When you have premature babies, all these numbers matter. These numbers indicate whether or not they need to be in the incubator, have finally beat the recurring jaundice, and are closer to going home where they belong.
Life in the neonatal intensive care unit is a bunch of milestones for the babies and their medical team.
Life as a mother of premature twins is a bunch of moments that I did not think I would care much about. Until I did.
The first time I held them (not immediately).
The first time I breastfed them (days later).
The first time I changed their diapers (not for the first few days).
The first time they wore clothes (10 days old).
© Courtesy of Alison Lee
The first time I saw their faces without wires or tubes on them (3 days for my daughter, 9 days for my son).
The first time they were finally together again after they were born (12 days old).
When they finally came home after two weeks.
When their big brothers finally met them.
When I could feed them in the quiet of the bedroom, without machines beeping and whirring around us.
When we were finally together as a family of six.
When you have premature babies, all the usual baby milestones are forgotten. Holding heads up, rolling, sitting up, eating solids, crawling, standing, talking, walking. They will get to them when they get to them.
With my first son, I stressed about when he would start walking (late) and talking (very late), what he ate, when he slept (or rather, didn’t), his obsession with electronics, his tantrums. I worried he wasn’t keeping up with his peers, and I avoided talking about things like “sleeping through the night” (nope, that didn’t happen until he was 2). Some worries were legitimate—at 3, he was diagnosed with a speech delay and started working with a speech-language pathologist twice a week. Others, not so much. He walked eventually at 15 months and was none the worse for it, despite being months behind other kids his age. He’s 5½ and the size of a 6-year-old, even though he only ate four types of food (none of which were fruits or vegetables). He can read and write, even though as a baby, he tore books up.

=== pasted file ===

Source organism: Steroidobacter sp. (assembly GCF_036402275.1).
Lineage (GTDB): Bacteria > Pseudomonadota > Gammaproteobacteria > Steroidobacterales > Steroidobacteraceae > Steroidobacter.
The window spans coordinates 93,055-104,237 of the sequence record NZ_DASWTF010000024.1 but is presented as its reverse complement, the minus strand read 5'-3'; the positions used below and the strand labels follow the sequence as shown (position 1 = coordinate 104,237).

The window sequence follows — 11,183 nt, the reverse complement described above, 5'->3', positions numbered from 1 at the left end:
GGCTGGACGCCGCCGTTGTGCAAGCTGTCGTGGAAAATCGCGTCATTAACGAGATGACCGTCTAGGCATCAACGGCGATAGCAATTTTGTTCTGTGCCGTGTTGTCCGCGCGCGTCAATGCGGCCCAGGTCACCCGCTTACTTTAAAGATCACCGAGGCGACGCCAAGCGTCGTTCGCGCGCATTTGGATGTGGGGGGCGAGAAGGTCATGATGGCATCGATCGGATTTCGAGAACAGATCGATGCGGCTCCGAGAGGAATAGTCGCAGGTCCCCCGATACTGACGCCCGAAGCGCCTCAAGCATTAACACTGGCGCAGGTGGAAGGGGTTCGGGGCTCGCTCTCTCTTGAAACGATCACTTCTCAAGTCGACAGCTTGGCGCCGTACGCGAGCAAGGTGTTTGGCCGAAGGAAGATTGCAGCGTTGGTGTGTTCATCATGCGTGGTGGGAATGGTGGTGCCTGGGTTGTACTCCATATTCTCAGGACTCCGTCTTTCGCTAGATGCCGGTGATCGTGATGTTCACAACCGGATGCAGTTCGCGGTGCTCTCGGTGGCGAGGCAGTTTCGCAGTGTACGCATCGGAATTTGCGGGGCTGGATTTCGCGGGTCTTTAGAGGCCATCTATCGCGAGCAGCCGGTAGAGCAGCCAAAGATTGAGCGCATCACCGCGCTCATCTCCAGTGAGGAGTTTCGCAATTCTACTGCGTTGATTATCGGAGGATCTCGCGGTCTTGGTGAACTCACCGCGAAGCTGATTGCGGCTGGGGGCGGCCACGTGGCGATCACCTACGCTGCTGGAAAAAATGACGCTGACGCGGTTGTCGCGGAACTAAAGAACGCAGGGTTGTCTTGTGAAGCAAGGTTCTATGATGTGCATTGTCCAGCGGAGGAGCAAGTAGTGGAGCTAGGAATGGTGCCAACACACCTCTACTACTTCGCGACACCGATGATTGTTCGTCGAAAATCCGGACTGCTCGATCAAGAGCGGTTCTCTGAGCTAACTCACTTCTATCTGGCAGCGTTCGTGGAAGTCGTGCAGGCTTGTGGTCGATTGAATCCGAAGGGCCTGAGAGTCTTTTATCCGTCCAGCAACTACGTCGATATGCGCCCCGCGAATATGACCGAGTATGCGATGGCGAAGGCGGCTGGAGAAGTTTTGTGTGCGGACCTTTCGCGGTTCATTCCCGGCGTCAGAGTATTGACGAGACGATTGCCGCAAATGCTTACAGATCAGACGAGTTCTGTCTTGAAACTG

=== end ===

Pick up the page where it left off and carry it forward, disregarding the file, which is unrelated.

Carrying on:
I relaxed considerably with my second child, as you do. I only remember his milestones because he was in such a hurry to do everything. Rolling by 3 months, crawling by 6 months, and walking just as he turned 1. He was speaking in sentences at 18 months, before his older brother could string two sentences together.
When my boy/girl twins were born at 34 weeks, I was thrown for a loop, as you would expect. However, I knew enough to take the statistics thrown at me daily, while they were in the NICU, to mean that they were closer to the moments that mattered: getting stronger, growing healthier and going home. So I celebrated the small milestones that mattered: holding them, breathing in their baby smells, marveling at their tiny hands and feet (and were they tiny), and being grateful for medical technology that ensured my children survived being born too soon.